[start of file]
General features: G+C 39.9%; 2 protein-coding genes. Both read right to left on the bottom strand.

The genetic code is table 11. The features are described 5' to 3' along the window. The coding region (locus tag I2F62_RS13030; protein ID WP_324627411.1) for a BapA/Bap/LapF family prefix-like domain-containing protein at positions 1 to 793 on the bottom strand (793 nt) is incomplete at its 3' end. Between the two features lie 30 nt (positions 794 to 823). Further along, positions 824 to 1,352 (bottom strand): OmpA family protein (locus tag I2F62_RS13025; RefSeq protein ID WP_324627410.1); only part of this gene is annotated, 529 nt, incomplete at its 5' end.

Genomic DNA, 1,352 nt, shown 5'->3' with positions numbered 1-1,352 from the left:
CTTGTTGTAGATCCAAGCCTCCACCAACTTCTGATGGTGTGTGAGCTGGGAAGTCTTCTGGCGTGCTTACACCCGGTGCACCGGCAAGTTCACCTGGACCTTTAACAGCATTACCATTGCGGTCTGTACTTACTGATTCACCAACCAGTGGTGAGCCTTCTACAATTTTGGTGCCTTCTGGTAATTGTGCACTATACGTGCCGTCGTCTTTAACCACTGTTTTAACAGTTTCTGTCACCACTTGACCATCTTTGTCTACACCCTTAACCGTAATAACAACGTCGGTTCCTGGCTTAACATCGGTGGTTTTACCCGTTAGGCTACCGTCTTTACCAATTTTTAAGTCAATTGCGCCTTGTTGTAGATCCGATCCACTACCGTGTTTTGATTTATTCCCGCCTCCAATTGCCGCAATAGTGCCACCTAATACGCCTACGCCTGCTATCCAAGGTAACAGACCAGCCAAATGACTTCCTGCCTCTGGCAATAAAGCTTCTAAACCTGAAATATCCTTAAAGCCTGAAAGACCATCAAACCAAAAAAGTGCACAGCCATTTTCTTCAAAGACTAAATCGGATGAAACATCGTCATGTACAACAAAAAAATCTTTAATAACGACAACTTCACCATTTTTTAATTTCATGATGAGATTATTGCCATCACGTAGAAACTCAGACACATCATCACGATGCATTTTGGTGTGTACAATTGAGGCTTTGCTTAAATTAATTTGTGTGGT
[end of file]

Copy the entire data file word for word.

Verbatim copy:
General features: G+C 39.9%; 2 protein-coding genes. Both read right to left on the bottom strand.

The genetic code is table 11. The features are described 5' to 3' along the window. The coding region (locus tag I2F62_RS13030; protein ID WP_324627411.1) for a BapA/Bap/LapF family prefix-like domain-containing protein at positions 1 to 793 on the bottom strand (793 nt) is incomplete at its 3' end. Between the two features lie 30 nt (positions 794 to 823). Further along, positions 824 to 1,352 (bottom strand): OmpA family protein (locus tag I2F62_RS13025; RefSeq protein ID WP_324627410.1); only part of this gene is annotated, 529 nt, incomplete at its 5' end.

Genomic DNA, 1,352 nt, shown 5'->3' with positions numbered 1-1,352 from the left:
CTTGTTGTAGATCCAAGCCTCCACCAACTTCTGATGGTGTGTGAGCTGGGAAGTCTTCTGGCGTGCTTACACCCGGTGCACCGGCAAGTTCACCTGGACCTTTAACAGCATTACCATTGCGGTCTGTACTTACTGATTCACCAACCAGTGGTGAGCCTTCTACAATTTTGGTGCCTTCTGGTAATTGTGCACTATACGTGCCGTCGTCTTTAACCACTGTTTTAACAGTTTCTGTCACCACTTGACCATCTTTGTCTACACCCTTAACCGTAATAACAACGTCGGTTCCTGGCTTAACATCGGTGGTTTTACCCGTTAGGCTACCGTCTTTACCAATTTTTAAGTCAATTGCGCCTTGTTGTAGATCCGATCCACTACCGTGTTTTGATTTATTCCCGCCTCCAATTGCCGCAATAGTGCCACCTAATACGCCTACGCCTGCTATCCAAGGTAACAGACCAGCCAAATGACTTCCTGCCTCTGGCAATAAAGCTTCTAAACCTGAAATATCCTTAAAGCCTGAAAGACCATCAAACCAAAAAAGTGCACAGCCATTTTCTTCAAAGACTAAATCGGATGAAACATCGTCATGTACAACAAAAAAATCTTTAATAACGACAACTTCACCATTTTTTAATTTCATGATGAGATTATTGCCATCACGTAGAAACTCAGACACATCATCACGATGCATTTTGGTGTGTACAATTGAGGCTTTGCTTAAATTAATTTGTGTGGT